The Navy’s three remaining Landing Craft Heavy auxiliary vessels put on a proud display of thanks to the Cairns community, sailing in formation from the city’s harbour.


This was the last time HMA Ships Brunei, Labuan and Tarakan will sail in-company together in the port they have called home for nearly thirty years.Commanding Officer of Brunei, Lieutenant Commander Matthew Richardson said the formation exit marks the start of the ships’ decommissioning voyages


“The first of the Balikpapan class ships arrived in Cairns in the mid-eighties. Since that time, they have been an enduring presence in the region


“Today’s departure is the last time the community will see us sail as a group. The Landing Craft will decommission at a ceremony in Cairns in November,” Lieutenant Commander Richardson said.

Following the departure, the Landing Craft will conduct training and transit to Cowley Beach, for a final beach landing. The ships will then part company and visit Bundaberg, Bowen, Ballina, Lord Howe Island, Norfolk Island, Noumea and Honiara.

Reflecting on their years of service, Lieutenant Commander Richardson said the auxiliary vessels have provided essential support to the Australian community.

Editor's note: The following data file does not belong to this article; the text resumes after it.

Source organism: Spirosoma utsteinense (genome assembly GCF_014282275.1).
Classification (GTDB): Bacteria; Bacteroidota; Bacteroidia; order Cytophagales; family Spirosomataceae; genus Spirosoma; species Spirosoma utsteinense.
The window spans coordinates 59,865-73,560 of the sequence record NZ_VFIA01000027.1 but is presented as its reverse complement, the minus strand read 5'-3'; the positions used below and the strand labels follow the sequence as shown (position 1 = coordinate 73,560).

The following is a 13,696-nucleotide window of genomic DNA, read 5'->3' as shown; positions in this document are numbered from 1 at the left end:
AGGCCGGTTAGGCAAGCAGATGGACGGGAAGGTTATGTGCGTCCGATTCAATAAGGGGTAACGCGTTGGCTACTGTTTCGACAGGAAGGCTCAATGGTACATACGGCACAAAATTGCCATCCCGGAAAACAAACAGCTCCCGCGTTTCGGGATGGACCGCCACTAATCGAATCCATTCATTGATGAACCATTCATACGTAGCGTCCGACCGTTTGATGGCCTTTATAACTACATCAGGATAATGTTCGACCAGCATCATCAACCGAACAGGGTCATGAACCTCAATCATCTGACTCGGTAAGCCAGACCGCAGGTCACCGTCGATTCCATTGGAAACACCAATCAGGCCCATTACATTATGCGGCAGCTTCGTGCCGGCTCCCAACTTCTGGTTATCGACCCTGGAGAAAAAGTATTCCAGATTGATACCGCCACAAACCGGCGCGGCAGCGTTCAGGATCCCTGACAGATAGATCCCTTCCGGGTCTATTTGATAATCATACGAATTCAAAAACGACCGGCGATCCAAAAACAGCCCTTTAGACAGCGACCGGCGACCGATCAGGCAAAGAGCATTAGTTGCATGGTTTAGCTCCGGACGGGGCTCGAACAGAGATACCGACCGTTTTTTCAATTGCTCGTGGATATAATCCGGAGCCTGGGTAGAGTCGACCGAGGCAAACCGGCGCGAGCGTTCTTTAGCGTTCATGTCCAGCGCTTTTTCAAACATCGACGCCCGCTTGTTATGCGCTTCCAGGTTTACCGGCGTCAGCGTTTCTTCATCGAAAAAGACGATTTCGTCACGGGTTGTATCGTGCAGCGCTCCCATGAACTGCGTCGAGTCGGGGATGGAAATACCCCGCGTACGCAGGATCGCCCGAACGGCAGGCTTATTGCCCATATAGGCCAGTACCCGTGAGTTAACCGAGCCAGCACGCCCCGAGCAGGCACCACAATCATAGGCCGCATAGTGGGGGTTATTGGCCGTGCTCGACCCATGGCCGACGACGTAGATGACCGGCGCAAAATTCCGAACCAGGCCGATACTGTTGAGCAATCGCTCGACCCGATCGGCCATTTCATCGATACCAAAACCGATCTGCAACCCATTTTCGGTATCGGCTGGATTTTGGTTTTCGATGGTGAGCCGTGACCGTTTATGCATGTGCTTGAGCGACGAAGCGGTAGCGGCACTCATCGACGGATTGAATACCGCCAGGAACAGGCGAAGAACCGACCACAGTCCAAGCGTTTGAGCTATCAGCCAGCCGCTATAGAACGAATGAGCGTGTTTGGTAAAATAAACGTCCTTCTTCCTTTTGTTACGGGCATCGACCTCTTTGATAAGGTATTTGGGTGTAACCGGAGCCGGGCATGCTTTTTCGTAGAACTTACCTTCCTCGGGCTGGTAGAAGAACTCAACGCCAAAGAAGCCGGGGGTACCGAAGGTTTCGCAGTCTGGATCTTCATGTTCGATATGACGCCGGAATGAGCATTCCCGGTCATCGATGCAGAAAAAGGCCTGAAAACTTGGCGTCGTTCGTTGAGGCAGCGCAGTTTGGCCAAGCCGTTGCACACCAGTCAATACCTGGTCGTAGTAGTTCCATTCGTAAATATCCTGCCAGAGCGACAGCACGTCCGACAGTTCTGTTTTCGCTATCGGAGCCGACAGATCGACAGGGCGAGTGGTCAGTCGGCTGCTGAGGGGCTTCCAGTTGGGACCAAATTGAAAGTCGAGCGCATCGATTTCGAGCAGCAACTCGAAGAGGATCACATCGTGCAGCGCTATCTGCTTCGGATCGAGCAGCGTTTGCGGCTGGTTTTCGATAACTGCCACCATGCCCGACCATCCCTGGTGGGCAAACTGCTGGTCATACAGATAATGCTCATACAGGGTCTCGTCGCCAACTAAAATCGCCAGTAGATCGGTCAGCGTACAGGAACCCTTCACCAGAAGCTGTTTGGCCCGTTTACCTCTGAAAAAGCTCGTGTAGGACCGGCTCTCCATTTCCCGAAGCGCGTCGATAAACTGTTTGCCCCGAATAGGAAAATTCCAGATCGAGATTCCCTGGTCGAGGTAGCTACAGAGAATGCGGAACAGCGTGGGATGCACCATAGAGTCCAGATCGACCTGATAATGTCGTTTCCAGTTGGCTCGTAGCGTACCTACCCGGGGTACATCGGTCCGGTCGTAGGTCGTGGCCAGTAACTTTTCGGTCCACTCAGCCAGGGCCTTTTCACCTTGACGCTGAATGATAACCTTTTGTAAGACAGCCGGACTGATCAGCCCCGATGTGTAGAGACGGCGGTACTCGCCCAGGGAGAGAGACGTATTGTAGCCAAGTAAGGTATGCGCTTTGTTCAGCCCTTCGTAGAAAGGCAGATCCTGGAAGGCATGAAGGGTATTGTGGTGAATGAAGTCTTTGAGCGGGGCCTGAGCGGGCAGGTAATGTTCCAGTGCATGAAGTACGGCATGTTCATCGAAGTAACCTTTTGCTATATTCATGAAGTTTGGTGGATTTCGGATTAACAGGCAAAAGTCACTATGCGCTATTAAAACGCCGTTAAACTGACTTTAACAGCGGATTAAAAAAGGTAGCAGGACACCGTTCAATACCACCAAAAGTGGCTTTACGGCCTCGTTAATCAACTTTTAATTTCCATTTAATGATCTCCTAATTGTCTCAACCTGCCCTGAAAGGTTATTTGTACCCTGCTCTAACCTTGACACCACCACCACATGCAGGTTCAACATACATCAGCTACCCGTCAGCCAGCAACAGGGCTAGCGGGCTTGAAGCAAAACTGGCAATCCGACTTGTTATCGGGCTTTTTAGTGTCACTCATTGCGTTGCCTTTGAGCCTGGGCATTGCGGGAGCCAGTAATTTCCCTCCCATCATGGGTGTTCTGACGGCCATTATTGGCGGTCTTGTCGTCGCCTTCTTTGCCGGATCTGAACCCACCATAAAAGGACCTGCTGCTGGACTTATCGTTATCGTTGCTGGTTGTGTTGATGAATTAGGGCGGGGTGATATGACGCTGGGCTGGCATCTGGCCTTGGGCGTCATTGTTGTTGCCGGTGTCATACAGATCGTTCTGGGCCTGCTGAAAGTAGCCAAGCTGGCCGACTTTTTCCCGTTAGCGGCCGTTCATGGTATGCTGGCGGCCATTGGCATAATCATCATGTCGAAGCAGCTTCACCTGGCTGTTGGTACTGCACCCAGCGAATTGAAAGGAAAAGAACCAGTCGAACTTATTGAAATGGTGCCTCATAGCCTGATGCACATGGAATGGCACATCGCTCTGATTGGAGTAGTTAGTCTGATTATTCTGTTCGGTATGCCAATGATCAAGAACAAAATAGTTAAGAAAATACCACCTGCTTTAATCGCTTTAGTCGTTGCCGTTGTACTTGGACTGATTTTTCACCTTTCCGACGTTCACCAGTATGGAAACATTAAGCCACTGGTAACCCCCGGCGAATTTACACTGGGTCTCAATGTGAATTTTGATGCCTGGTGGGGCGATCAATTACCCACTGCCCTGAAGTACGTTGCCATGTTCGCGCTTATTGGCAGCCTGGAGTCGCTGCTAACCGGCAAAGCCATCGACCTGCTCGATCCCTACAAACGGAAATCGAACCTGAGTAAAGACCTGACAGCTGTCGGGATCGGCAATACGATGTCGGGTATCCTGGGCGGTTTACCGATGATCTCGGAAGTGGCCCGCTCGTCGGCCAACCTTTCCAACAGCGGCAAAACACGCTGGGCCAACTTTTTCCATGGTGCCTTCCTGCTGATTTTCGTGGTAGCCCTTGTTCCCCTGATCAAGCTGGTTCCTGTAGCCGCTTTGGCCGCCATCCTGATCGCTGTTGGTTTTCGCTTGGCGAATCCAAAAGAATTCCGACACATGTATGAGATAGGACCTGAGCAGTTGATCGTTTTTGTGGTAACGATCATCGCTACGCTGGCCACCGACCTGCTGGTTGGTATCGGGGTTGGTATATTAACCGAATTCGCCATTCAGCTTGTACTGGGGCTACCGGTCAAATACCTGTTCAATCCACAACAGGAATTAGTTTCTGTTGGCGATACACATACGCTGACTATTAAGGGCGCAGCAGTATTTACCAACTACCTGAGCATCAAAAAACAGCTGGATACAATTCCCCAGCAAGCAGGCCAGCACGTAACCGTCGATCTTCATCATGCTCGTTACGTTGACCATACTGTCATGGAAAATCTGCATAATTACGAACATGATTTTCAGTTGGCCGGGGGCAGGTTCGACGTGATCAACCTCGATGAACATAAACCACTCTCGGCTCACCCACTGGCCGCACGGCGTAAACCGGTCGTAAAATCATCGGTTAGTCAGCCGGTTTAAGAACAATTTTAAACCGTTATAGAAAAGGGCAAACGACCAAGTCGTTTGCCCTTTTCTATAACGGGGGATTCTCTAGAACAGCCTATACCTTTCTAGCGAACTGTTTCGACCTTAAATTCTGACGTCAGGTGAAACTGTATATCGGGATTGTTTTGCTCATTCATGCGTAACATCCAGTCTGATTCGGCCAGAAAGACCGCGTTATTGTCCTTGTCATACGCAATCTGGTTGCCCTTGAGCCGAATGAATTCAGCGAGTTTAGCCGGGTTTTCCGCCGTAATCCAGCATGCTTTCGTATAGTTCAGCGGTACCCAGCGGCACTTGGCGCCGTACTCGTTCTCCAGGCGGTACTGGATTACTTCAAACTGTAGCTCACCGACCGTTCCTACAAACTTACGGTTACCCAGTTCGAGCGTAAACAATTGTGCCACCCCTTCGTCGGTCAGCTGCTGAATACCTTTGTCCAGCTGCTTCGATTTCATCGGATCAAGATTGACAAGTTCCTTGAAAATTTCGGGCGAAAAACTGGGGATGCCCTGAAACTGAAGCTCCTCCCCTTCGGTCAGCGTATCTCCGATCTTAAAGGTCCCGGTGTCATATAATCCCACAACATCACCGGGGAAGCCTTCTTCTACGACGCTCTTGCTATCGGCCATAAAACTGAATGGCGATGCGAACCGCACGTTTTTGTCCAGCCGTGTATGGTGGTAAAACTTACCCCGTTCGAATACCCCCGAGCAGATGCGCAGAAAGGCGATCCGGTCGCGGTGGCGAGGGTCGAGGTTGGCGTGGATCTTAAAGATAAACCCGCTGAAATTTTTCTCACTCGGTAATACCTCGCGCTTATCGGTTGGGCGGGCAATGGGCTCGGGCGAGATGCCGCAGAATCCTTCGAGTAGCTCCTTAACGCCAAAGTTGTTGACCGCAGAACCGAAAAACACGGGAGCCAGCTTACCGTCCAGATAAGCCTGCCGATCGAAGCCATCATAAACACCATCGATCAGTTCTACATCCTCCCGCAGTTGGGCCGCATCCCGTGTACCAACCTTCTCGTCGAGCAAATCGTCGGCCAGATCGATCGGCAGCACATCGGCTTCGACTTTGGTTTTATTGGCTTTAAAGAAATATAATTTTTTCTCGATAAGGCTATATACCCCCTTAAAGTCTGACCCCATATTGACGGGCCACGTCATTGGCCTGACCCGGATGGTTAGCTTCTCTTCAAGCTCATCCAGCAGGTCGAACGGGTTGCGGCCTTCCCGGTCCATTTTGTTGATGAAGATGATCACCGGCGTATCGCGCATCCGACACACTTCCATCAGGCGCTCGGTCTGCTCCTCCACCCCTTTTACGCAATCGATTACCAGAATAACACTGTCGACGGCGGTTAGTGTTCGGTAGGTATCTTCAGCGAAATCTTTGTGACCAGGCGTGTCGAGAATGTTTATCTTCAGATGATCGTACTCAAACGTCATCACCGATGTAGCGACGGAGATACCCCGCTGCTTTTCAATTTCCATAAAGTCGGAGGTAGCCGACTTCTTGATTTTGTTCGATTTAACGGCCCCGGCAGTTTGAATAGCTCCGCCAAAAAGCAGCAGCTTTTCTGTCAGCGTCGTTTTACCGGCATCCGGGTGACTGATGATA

“Over their forty years of service, the landing craft have provided an important sea lift capability,” he said.

“They’ve been the backbone of many deployments to the Solomon Islands, Bougainville and East Timor. They were there to help Darwin after cyclone Tracy in 1974 and more recently, they assisted Queensland in the clean up after Cyclone Yasi in 2011.”

“While it will be sad to see them retired, it is an exciting time, as Navy prepares for the new Canberra Class Landing Helicopter Dock ships,” Lieutenant Commander Richardson said.

Until recently the Royal Australian Navy operated six Balikpapan class vessels out of Cairns and Darwin. In December 2012, HMA Ships Wewak, Balikpapan and Betano were decommissioned